|This article does not cite any references or sources. (December 2009)|
|Former names||Gran Estadio de La Habana (1946-1961)
Estadio del Cerro
|Owner||Government of Cuba|
55,000 (1971 to present)
Left – 325 ft.
|Opened||October 26, 1946|
|Cuban National Series
Minor League Baseball
Havana Sugar Kings (IL) (1954-1960)
MLB Spring Training
Pittsburgh Pirates (NL) (1953)
Brooklyn Dodgers (NL) (1947)
The Estadio Latinoamericano (Spanish for Latin American Stadium) is a stadium in Havana, Cuba. It is primarily used for baseball. Gran Estadio, a spacious pitchers' park with prevailing winds blowing in and boasting a playing surface and lighting system of major-league quality, was built in 1946 as the top baseball park in Latin America. Located in the Cerro neighborhood, it opened with the name Gran Estadio de La Habana and currently holds about 55,000 people. In 1999, it also hosted an exhibition series between the Cuban National Team and the Baltimore Orioles.
The Estadio Latinoamericano is popularly known in Cuba as "The Colossus of Cerro". It was initially named Gran Estadio de La Habana (Great Stadium of Havana), but it was then named Estadio del Cerro (Stadium of Cerro) until 1961, when it was renamed asEstadio Latinoamericano Latin American Stadium when Cuban professional baseball was stopped. It opened on October 26, 1946, surpassing La Tropical Stadium as the largest stadium in Havana.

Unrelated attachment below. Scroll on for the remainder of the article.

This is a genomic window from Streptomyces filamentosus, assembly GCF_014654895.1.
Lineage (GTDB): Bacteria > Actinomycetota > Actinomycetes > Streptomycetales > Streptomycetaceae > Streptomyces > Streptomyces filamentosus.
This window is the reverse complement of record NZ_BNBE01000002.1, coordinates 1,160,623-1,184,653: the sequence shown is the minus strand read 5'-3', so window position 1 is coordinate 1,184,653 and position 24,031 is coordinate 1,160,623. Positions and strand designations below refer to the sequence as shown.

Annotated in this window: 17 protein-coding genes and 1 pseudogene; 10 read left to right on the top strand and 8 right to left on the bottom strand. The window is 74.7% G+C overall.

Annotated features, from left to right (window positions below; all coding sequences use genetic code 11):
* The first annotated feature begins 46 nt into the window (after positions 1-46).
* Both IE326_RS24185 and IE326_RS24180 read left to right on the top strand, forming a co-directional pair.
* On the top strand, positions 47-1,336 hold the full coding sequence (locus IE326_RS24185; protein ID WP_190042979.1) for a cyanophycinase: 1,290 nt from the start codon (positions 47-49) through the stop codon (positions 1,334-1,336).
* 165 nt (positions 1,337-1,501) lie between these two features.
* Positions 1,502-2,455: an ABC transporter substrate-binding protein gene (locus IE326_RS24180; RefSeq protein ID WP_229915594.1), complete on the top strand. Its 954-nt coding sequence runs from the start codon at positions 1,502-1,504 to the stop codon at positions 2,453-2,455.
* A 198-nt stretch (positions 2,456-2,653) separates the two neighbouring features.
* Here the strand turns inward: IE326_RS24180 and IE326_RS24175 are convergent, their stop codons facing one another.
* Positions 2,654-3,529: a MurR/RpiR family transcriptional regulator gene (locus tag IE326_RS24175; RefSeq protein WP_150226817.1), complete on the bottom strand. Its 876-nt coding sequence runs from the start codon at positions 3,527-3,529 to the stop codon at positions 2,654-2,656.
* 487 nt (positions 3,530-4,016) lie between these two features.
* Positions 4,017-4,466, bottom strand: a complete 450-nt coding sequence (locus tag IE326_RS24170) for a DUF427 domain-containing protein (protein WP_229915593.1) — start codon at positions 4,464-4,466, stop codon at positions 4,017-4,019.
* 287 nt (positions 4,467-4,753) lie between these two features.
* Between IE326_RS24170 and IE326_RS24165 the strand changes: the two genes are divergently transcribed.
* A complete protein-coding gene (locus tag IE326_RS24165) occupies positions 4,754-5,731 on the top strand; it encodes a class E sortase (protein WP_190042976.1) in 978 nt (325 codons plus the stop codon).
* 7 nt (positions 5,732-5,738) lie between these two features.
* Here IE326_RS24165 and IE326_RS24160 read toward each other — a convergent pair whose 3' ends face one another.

The stadium debuted on October 26, 1946 before a crowd of 31,000 fans for a clash between the Almendares and Cienfuegos baseball teams, the largest crowd that had attended a sports event in Cuba. Almendares won the game 9 to 1. The Venezuelan Alejandro Carrasquel, who played for the Washington Senators in the Major League, threw the first pitch of the game.
In its more than 60 years, the stadium has been utilised for diverse spectacles including popular dance performances and boxing matches.
The stadium was renovated and expanded in the year 1971, with an enlargement of its stands, increasing the stadium to its present capacity of 55,000 spectators, and an extension of its gardens.
The stadium has also been used for political purposes. In 1956, it was the location of a student demonstration headed by José Antonio Echeverría, against the Government of Fulgencio Batista.
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